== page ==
It's easy to understand if Pennsylvanians felt like they were caught in a version of Abbott and Costello's "Who's On First?" routine concerning the state budget during the past couple of weeks.
It seemed like: Does anyone know What's going on or Who's on first?
Only in Pennsylvania's case, the situation is not amusing but aggravating.
For the eighth year in a row, Pennsylvania started the fiscal year without a spending plan signed into law. That's not a complete surprise, given Gov. Ed Rendell's perfect record - albeit all losses - of meeting the state Constitution's call for having a spending plan in place by July 1.
As the weeks toward the end of the last fiscal year wound down, it seemed like another budget stalemate was inevitable, especially given the tight financial picture. Last year's deadlock lasted 101 days.
Then in the waning days, suddenly, the governor and legislators reached a budget concept and with lightning speed fleshed out the details - a process that has taken a week or more in the past.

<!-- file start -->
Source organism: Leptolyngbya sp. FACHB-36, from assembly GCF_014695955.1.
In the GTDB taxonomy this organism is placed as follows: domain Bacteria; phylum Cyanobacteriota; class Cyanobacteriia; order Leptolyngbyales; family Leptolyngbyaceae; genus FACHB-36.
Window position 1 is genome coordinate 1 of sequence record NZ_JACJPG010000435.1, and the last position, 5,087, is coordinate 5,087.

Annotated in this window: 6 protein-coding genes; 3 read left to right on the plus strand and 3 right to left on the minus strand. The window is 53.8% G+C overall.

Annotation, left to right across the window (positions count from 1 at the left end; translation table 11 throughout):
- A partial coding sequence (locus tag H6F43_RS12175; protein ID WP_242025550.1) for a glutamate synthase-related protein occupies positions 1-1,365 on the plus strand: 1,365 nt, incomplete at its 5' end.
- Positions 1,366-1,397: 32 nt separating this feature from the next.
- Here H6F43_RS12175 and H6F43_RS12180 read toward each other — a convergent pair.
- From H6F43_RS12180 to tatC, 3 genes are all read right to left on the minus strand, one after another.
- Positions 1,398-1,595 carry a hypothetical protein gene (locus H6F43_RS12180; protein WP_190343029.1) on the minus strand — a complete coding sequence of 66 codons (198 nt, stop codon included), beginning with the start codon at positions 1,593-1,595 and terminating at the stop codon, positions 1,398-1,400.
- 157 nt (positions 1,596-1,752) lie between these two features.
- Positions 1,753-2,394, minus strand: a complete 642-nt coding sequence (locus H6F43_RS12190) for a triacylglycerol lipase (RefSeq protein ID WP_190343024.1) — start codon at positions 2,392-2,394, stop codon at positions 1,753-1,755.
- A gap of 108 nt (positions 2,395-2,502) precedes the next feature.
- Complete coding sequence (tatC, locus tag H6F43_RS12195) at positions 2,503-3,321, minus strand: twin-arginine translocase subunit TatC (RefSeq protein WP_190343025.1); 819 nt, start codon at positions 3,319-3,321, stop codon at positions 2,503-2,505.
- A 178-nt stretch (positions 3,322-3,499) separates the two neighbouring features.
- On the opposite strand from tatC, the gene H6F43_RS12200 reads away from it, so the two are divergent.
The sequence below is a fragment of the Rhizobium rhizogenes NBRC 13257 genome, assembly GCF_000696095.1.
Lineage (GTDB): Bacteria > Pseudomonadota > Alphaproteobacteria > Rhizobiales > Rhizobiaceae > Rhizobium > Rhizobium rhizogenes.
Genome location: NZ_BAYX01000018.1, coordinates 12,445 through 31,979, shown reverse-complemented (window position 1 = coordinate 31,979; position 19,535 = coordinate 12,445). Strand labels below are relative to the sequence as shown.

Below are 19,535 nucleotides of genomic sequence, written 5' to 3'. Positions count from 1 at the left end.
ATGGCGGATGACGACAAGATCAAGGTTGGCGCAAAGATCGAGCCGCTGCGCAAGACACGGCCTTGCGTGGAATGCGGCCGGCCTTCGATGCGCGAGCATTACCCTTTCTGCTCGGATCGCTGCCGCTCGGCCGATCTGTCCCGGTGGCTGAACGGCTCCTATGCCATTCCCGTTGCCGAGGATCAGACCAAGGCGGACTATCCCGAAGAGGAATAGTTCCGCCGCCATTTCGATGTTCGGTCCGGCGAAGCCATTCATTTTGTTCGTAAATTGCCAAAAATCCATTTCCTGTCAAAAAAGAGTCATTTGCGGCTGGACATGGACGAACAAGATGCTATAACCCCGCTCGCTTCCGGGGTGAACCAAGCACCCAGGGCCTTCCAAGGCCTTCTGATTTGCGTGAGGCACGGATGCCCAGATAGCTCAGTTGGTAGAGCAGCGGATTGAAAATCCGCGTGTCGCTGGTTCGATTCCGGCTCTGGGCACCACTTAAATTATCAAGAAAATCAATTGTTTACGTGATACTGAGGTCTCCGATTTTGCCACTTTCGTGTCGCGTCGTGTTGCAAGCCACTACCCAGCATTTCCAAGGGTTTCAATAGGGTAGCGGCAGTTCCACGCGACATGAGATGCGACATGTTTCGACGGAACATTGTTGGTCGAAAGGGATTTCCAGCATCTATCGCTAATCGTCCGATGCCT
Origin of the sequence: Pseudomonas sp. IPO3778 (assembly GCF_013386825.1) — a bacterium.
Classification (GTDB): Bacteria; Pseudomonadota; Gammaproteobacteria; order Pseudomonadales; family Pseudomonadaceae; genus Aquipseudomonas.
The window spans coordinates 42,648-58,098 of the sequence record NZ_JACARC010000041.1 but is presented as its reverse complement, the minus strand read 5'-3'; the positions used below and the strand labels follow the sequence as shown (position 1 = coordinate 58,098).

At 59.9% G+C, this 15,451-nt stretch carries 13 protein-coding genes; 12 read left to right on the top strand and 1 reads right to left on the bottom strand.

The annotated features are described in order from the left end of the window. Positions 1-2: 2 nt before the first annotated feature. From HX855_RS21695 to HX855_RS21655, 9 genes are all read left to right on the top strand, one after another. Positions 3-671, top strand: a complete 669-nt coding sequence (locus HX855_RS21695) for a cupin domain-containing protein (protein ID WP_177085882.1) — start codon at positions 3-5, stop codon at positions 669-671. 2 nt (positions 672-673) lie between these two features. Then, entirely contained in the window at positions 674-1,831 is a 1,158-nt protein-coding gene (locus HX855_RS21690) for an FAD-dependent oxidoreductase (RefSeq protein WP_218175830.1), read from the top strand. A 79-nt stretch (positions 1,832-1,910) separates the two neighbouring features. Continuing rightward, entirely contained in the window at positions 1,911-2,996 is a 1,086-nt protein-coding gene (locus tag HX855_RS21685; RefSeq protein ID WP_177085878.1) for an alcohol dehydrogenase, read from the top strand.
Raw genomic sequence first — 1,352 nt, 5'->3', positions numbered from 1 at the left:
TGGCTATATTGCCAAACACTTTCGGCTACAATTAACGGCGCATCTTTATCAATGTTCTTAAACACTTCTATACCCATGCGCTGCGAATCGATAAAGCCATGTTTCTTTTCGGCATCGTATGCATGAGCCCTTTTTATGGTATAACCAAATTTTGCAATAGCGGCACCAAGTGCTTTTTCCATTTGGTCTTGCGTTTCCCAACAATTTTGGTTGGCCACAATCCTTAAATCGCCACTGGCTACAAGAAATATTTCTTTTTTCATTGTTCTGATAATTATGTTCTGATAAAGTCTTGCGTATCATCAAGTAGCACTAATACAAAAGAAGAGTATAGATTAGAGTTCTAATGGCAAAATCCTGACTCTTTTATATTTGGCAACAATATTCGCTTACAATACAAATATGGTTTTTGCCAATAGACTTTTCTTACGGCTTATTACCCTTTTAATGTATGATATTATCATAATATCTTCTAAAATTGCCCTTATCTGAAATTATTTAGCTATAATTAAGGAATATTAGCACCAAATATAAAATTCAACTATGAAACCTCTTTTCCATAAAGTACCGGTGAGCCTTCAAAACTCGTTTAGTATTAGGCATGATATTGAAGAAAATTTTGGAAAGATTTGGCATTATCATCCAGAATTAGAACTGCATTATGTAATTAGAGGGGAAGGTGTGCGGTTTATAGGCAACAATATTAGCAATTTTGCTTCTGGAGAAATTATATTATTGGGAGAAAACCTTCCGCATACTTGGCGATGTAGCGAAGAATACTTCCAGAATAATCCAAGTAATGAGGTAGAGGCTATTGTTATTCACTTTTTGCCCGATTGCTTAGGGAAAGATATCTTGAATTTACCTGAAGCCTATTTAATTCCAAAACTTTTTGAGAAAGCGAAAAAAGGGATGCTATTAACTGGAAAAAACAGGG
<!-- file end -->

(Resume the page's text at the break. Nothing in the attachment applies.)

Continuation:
The Senate and House played with the rules that call on legislation to be on public display for a set period of time before a vote so they could act before the clock struck midnight Wednesday.
But all of that speed was for naught.
At the last minute, Rendell announced he wouldn't sign the appropriations bill until the state Legislature sent him companion pieces of legislation: including revisions to the fiscal code for collecting new revenue and new authorization to borrow money for economic development projects.
Then Rendell threatened to veto the appropriations bill unless he had all of the companion legislation by July 10.
Thursday night, Senate Republicans reportedly balked at further negotiations without including an independent fiscal office, leading to speculation that the budget deal was in jeopardy.
But a few hours later, it appeared things were smoothed over and talks continued. Final approval of all the budget bills came Saturday. Rendell now says he will sign them Tuesday and Wednesday.
Of course, until the ink's on the paper, Pennsylvanians don't know what will happen.
This whole episode likely leaves Pennsylvanians wondering: Who's on first? And What's on second? The likely response is I Don't Know, who, of course, is on third.
Confused? That's hardly a surprise given the budget games.
But unlike Abbott and Costello, we're not laughing.